Would puzzle beginners just automatically know that Monday puzzles are the easiest ones? If they were savvy enough to know that, I feel like they wouldn’t get too tripped up by those clues–or at least, if the puzzle is done cleanly, that any of those harder-for-noobs answers should be covered by very gettable crosses.

    What I’m getting at is … is it really a thing, or just a thing we crossword fiends / crossword blog readers notice or have a thing about, but it’s not really actually a thing?

    • Huda says:

      My memory of when I started (at a pretty late stage of life, so I still recall) is that the whole experience felt bewildering. There is a whole new way of thinking — for example that an abbreviation in the clue means an abbreviation in the answer; the implication of a question mark, the misdirection of a word that’s typically a verb denoting a noun (or vice versa). So, of course you don’t know a priori whether a particular word in the fill is easy or crosswordese.
      But I think Amy usually calls it very well, in that some words are so far removed from the typical lingo of a regular person that they would really cause trouble…. ANON? Who says that? And all these exotic creatures who roam the Alps or the Serengeti. You’re right that in a well constructed Monday, the crosses should help and you end up staring at the answers and thinking: IBEX… good to know…
      Usually , someone who knows points you to the NYT and tells you to start with Mondays and promises that they’re very easy. Which means that you feel extremely inadequate when you try it… so yeah, it’s a process. .

      • Art Shapiro says:

        Guess I’m not particularly sympathetic to the issue. Isn’t the NYT supposed to be the “top of the heap” in puzzledom? I’d posit that someone starting to do the NYT puzzle has at least developed proficiency in some of the more pedestrian puzzles that are found in newspaper or in “easy puzzle” books.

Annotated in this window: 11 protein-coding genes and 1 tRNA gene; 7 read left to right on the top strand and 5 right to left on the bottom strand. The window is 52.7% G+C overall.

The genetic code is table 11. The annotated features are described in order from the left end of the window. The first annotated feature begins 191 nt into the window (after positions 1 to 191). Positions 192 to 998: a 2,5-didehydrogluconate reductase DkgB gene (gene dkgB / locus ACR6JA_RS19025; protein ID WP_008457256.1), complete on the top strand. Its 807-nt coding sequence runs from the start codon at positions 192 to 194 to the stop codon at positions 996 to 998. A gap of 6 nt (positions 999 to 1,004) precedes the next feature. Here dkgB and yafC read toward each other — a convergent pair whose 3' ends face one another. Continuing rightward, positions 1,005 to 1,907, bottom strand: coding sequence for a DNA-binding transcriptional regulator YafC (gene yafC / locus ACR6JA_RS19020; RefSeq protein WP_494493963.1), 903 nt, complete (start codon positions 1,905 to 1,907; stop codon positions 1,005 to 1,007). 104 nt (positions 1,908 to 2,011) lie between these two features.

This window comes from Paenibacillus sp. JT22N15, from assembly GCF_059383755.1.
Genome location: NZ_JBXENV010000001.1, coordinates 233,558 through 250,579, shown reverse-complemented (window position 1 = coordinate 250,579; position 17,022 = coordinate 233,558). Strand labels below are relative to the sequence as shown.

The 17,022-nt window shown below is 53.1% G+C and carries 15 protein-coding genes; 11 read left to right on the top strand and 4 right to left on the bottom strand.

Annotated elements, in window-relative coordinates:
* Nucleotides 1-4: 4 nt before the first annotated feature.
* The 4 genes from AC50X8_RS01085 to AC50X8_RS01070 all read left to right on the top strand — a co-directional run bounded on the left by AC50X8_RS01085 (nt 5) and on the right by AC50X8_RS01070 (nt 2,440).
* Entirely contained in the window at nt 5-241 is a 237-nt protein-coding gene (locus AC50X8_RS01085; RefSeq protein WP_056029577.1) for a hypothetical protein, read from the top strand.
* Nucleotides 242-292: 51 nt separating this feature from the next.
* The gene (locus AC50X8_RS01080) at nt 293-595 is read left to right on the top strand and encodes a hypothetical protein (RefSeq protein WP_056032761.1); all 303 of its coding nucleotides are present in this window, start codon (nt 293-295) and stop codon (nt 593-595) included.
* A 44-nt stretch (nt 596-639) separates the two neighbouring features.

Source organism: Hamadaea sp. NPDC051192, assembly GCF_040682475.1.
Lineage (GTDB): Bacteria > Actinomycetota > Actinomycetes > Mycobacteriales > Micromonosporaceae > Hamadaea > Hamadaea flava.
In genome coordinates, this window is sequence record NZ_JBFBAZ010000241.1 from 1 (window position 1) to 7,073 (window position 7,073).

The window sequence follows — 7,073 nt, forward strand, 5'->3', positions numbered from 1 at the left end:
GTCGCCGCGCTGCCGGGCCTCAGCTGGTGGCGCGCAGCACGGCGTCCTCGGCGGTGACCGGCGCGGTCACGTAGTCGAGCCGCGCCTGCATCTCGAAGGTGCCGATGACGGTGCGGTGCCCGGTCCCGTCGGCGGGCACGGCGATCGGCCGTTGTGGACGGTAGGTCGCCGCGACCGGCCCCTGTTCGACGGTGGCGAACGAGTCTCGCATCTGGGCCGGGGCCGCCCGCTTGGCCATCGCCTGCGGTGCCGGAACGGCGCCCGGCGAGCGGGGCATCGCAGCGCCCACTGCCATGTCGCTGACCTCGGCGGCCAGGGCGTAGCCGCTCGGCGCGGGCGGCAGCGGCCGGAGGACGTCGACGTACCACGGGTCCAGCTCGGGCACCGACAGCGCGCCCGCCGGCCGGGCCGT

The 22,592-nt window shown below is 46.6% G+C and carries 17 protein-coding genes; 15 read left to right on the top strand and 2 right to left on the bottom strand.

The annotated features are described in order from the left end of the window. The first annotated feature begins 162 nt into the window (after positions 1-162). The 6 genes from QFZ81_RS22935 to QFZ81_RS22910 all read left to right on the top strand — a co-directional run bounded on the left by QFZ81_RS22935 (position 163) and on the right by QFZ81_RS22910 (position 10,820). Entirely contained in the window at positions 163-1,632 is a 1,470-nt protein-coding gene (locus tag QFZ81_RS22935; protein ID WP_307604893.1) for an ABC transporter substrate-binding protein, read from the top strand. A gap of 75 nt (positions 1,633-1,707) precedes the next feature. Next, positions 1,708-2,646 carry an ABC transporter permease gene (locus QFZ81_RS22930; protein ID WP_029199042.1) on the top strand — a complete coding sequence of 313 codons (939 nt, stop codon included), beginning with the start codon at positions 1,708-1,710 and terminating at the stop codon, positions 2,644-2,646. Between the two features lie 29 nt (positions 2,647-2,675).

• Jenni says:

      Since I post about crosswords on FB fairly often, I have heard that a number of my friends do puzzles far less obsessively than I do. They all seem to know the progression of difficulty in the NYT – they say “I only do Mondays” or “I can’t get past Wednesday.” Maybe they’re not rank beginners, but they’re definitely not members of the fiend/blog/ACPT community.

      This may have been more of a mystery back in the pre-cyber-world. Deb’s written about it in her Wordplay solving guides, so maybe more people know about it than used to?

      I found out the way Huda suggests, and the person in question was my mom.

      • Lise says:

        When I was a bookseller, I would ask everyone who bought a New York Times whether they worked the puzzle, hoping to find another fiend, and the majority gave answers like “I can’t get past Wednesday”. So they did know that there was a progression of difficulty, but as you said, Jenni, definitely not fiends.

        I found out about the difficulty in the late 1970s when I wanted to increase my vocabulary, and bought myself an NYT collection.

        I am fortunate to have a ffriend who is a ffellow ffiend – we have great conversations.

        • Lise says: